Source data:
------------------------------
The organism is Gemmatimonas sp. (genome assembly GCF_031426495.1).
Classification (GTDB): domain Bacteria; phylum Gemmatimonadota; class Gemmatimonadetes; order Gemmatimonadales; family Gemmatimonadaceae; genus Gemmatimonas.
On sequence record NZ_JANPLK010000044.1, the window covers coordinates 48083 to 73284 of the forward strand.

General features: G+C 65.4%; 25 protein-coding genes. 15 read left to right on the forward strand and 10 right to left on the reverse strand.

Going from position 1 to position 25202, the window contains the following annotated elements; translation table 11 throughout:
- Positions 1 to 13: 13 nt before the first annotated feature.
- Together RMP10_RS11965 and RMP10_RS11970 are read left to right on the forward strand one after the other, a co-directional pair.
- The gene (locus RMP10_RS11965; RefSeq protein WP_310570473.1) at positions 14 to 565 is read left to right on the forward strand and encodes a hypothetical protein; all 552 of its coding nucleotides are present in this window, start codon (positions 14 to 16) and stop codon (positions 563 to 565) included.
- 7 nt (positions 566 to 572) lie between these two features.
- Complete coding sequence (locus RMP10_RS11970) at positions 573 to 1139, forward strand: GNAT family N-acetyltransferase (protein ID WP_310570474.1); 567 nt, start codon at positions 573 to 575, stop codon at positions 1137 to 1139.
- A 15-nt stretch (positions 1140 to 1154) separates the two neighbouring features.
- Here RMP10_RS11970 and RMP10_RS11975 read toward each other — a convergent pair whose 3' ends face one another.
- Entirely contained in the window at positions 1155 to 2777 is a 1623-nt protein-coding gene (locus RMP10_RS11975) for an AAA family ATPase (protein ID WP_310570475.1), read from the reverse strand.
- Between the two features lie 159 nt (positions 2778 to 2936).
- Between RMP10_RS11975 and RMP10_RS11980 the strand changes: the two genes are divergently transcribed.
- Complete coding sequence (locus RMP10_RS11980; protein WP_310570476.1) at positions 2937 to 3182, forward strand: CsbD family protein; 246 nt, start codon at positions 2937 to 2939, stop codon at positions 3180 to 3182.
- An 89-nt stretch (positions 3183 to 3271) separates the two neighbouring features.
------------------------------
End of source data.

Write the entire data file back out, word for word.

The organism is Gemmatimonas sp. (genome assembly GCF_031426495.1).
Classification (GTDB): domain Bacteria; phylum Gemmatimonadota; class Gemmatimonadetes; order Gemmatimonadales; family Gemmatimonadaceae; genus Gemmatimonas.
On sequence record NZ_JANPLK010000044.1, the window covers coordinates 48083 to 73284 of the forward strand.

General features: G+C 65.4%; 25 protein-coding genes. 15 read left to right on the forward strand and 10 right to left on the reverse strand.

Going from position 1 to position 25202, the window contains the following annotated elements; translation table 11 throughout:
- Positions 1 to 13: 13 nt before the first annotated feature.
- Together RMP10_RS11965 and RMP10_RS11970 are read left to right on the forward strand one after the other, a co-directional pair.
- The gene (locus RMP10_RS11965; RefSeq protein WP_310570473.1) at positions 14 to 565 is read left to right on the forward strand and encodes a hypothetical protein; all 552 of its coding nucleotides are present in this window, start codon (positions 14 to 16) and stop codon (positions 563 to 565) included.
- 7 nt (positions 566 to 572) lie between these two features.
- Complete coding sequence (locus RMP10_RS11970) at positions 573 to 1139, forward strand: GNAT family N-acetyltransferase (protein ID WP_310570474.1); 567 nt, start codon at positions 573 to 575, stop codon at positions 1137 to 1139.
- A 15-nt stretch (positions 1140 to 1154) separates the two neighbouring features.
- Here RMP10_RS11970 and RMP10_RS11975 read toward each other — a convergent pair whose 3' ends face one another.
- Entirely contained in the window at positions 1155 to 2777 is a 1623-nt protein-coding gene (locus RMP10_RS11975) for an AAA family ATPase (protein ID WP_310570475.1), read from the reverse strand.
- Between the two features lie 159 nt (positions 2778 to 2936).
- Between RMP10_RS11975 and RMP10_RS11980 the strand changes: the two genes are divergently transcribed.
- Complete coding sequence (locus RMP10_RS11980; protein WP_310570476.1) at positions 2937 to 3182, forward strand: CsbD family protein; 246 nt, start codon at positions 2937 to 2939, stop codon at positions 3180 to 3182.
- An 89-nt stretch (positions 3183 to 3271) separates the two neighbouring features.